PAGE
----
Donald Russell, 1974 SPE president, died 19 December 2015. He was 84.
Russell became president during a turbulent time in the oil and gas industry. The OPEC oil embargo against the US was in effect and the price of oil had increased severalfold in a short span of time. SPE’s Dues Waiver program was first introduced in 1973 to support unemployed members. In spite of the difficult economic conditions, Russell successfully steered SPE in the direction of technical knowledge dissemination and individual member development, and SPE’s annual membership grew steadily.
Supported by the SPE Board of Directors and reflecting the views of the majority of SPE members, Russell opposed the unionization of professional employees in the oil business as well as SPE endorsing guidelines that would dictate the relationship between employers and professionals. In his column in the November 1973 issue of JPT, he wrote, “[SPE] must stick to its traditional role as a bulwark of professionalism and seek to be of greater value to the engineer/scientist and to the industry it serves.” Russell also reiterated the importance of educating the public and the government about the industry. In the JPT October 2007 issue celebrating SPE’s 50th anniversary, Russell said that he was proud of speaking out for the oil and gas industry with facts and that those energy education efforts paid off.
Russell made notable technical contributions to SPE and the industry. He was awarded the Cedric K. Ferguson Medal in 1962, recognizing an outstanding technical paper written by an SPE member under 36 years of age. He received the John Franklin Carll Award in 1980 and the DeGolyer Distinguished Service Medal in 1987. He published several technical papers and, with C.S. Matthews, authored SPE’s first monograph, Pressure Buildup and Flow Tests in Wells in 1967, which is considered a classic today. He served on the board of directors of both SPE and the American Institute of Mining, Metallurgical, and Petroleum Engineers (AIME) and was president of AIME in 1990. He was an honorary member of both SPE and AIME. Russell was also part of the executive structure at SPE that spearheaded the formation of the SPE Foundation.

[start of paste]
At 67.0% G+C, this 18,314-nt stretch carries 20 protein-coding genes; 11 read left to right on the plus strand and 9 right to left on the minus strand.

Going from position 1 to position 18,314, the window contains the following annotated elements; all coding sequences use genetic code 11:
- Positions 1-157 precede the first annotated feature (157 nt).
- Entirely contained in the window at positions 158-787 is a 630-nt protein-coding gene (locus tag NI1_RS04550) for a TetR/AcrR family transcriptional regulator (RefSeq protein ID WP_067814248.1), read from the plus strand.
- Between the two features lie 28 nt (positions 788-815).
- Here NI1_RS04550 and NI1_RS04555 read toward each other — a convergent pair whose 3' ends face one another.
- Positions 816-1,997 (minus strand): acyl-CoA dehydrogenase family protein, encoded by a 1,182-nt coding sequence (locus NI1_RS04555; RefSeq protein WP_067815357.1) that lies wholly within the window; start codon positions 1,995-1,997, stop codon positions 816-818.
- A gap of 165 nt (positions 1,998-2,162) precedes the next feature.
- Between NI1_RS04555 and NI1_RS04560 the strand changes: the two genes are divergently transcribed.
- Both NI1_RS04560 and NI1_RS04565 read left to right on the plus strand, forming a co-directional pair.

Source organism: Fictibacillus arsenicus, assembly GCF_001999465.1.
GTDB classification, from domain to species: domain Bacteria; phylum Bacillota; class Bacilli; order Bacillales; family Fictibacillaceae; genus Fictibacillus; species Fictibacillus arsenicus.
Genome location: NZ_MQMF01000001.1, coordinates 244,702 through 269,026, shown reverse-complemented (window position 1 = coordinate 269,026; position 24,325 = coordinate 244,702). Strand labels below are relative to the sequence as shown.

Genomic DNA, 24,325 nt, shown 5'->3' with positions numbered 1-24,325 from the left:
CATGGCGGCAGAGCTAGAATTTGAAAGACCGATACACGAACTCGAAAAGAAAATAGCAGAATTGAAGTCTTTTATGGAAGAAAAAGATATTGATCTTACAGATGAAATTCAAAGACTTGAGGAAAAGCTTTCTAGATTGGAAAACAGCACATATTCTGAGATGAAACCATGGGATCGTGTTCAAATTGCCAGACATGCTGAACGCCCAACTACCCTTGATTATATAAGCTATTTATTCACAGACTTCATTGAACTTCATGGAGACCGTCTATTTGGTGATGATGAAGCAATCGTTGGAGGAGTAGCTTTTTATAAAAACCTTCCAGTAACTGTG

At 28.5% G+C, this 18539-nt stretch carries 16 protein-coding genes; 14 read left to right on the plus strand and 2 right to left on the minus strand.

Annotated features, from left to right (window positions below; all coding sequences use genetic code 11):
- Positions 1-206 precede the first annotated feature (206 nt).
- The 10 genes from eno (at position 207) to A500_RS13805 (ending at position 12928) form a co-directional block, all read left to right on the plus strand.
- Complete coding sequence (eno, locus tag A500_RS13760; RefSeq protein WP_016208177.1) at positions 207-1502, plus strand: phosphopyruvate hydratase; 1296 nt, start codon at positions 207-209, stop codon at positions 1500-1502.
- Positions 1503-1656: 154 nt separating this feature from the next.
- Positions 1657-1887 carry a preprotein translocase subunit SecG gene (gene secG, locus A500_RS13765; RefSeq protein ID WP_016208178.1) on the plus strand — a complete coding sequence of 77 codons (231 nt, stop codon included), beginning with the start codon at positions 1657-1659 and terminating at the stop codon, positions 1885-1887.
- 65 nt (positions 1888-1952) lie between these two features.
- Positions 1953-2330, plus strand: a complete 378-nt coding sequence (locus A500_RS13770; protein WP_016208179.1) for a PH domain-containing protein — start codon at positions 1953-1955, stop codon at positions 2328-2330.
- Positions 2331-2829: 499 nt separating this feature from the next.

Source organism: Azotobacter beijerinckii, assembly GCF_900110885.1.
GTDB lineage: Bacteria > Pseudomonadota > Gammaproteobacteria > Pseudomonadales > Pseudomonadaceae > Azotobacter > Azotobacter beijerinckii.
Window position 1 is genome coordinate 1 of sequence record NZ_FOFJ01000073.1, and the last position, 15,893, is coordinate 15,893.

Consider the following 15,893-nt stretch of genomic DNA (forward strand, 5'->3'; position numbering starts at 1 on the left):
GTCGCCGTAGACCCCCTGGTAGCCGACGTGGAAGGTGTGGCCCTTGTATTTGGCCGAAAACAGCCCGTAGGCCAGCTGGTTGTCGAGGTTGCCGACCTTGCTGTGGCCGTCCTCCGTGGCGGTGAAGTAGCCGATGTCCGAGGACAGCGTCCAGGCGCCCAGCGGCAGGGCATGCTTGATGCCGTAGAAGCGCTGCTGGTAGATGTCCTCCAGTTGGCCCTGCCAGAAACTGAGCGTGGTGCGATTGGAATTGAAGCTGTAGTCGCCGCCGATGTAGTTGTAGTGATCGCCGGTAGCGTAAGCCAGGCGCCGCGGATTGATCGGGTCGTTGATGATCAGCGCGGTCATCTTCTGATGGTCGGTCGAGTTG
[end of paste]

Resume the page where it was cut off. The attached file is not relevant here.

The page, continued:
Russell began his career with Shell Oil Company in 1955 as a petroleum engineering trainee, and in his 33-year career at Shell, held roles of increasing responsibility in production operations and exploration and production research. He was vice president of corporate planning in 1977 and vice president of production in 1980. He retired from Shell in 1987 as president of Shell Development Company, the company’s research and development organization. He became president and chief executive officer of Sonat Exploration Company in 1988 and led the company’s growth for more than a decade. In 1998, he founded Russell Companies, an independent oil and gas company based in Tyler, Texas. For outstanding leadership at Sonat and Shell in the development and application of new technologies, he was recognized with the AIME Charles F. Rand Memorial Gold Medal in 2000.
Russell graduated with a BS degree in mathematics and physics from Sam Houston State University, which he attended on a music scholarship, playing trumpet in the Houstonians Jazz Band. He also held an MS in mathematics from the University of Oklahoma. He was elected to the US National Academy of Engineering in 1982.